There’s a saying, “Blessed are we who can laugh at ourselves, for we shall never cease to be amused.” This badge is yours if you’ve reached the point where you not only laugh at your own all-too-human fumbles and foibles, but also share them with friends because you know they’ll laugh with you—not at you.

Laughter heals the most
when directed at ourselves.
I crack myself up.

Parenting Adult Children

Your adult children have left the nest and live independently. You are the antithesis of a helicopter parent in that you’re not overly involved in your child(ren)’s lives, and offer advice only if you’re asked for it. If they are married, you don’t criticize their spouse, and the words, “When are you going to give me a grandchild?” have never passed your lips. You don’t strive to be your child’s best friend (nor are they yours), and you don’t bitch to them about their father—ever.

Sandwich Generation

Automatically awarded if you still have underage children living at home and you are caring for an elderly parent. Holders of this badge are entitled to “me” time, a mani/pedi, a friend to lend an empathetic ear, and/or adult beverages whenever needed.

DIY Survival

You have completed a do-it-yourself home-improvement project with your spouse—and lived to tell the tale (and are still speaking to each other). You may also earn this badge if, mid-project, you and your spouse agree to hire a professional to complete the job to keep your marriage intact—demonstrating wisdom and maturity (regardless of who was right).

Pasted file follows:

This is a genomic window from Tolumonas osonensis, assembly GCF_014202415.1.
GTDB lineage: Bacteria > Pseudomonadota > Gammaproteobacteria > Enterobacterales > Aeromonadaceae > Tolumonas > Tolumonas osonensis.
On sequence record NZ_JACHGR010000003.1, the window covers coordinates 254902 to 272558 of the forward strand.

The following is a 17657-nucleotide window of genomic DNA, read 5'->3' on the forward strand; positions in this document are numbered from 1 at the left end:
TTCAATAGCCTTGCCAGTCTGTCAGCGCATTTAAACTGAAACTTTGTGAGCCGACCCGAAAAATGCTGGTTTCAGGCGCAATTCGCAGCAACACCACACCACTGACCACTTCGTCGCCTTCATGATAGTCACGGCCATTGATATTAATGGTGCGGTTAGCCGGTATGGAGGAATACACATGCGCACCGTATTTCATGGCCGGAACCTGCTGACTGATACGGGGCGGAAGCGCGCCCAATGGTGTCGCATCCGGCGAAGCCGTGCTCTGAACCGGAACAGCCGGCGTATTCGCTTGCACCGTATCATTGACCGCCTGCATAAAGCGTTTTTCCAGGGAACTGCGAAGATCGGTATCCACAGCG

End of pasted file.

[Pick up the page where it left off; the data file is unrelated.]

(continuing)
Walk Away

This badge acknowledges your ability to remove yourself from other people’s nonsense because you no longer feel compelled to solve problems that aren’t yours. Whenever someone tries to suck you into their drama, you simply say, “Not my circus, not my monkeys” and walk away. Running away is also allowed.

I Don’t Give a Damn

This is the supreme badge of honor at midlife. It’s awarded at that point when you realize just how short life is, and you refuse to squander your precious time with people you don’t like, doing things you don’t really want to do. To be awarded this badge, you must first earn the “Saying No,” “Comfortable in My Own Skin” and “Walk Away” badges, demonstrating that you can set boundaries, love yourself, and not give a damn about what other people think of the choices you make about your own life.

So what do you think? Got ideas for other badges we should be awarded at midlife?

Roxanne Jones

About Roxanne Jones

By day, Roxanne Jones is an award-winning freelance copywriter specializing in health and medicine. She launched Boomer Haiku, a humorous blog about life as a baby boomer, in 2015, and a Boomer Haiku greeting card line in 2016 (available at 6 Maine stores; visit www.boomerhaiku.com/shop/ to learn more). Born and raised in Brunswick, she left Maine after high school (Class of 1971) and, after living in Massachusetts and California, came screaming back to her home state in 2006. She enjoys chardonnay, laughing at the foibles and frustrations of getting older, and contemplates plastic surgery to get rid of the wattle on her neck.